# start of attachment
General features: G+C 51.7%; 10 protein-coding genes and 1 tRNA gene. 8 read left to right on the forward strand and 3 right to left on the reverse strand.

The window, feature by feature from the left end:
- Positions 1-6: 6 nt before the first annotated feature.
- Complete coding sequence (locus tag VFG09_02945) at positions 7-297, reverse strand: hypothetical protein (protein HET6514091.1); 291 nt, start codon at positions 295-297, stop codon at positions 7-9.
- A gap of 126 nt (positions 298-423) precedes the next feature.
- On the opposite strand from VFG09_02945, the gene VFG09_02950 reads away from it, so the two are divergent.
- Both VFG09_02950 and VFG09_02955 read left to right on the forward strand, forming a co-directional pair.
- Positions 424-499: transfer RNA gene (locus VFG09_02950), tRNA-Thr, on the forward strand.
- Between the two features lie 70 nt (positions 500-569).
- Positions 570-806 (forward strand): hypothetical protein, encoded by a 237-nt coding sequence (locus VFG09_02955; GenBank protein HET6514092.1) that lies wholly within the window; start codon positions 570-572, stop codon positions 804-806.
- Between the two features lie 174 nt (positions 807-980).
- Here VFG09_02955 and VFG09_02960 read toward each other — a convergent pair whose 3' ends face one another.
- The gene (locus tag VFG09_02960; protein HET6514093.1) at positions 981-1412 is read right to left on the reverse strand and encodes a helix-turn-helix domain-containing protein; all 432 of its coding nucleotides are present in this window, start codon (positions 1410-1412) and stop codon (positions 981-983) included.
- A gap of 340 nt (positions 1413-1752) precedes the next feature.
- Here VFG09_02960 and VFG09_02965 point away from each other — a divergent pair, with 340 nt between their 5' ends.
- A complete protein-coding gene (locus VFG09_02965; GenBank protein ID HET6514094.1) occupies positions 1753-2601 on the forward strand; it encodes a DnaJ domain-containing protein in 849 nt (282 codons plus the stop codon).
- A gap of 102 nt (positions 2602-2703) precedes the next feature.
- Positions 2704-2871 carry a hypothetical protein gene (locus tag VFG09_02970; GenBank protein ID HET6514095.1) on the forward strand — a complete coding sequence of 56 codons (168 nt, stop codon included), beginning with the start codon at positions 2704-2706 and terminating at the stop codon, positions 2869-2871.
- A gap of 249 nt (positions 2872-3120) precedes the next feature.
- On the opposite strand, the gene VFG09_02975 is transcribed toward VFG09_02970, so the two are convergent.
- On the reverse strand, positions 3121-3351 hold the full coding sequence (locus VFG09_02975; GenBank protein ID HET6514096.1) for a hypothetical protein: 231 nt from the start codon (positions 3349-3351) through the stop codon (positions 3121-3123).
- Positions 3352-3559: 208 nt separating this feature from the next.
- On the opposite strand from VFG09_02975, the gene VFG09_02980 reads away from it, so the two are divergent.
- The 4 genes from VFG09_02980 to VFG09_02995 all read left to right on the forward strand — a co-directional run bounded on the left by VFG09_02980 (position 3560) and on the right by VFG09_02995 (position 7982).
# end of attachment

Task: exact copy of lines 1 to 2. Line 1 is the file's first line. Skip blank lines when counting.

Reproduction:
General features: G+C 51.7%; 10 protein-coding genes and 1 tRNA gene. 8 read left to right on the forward strand and 3 right to left on the reverse strand.

The window, feature by feature from the left end: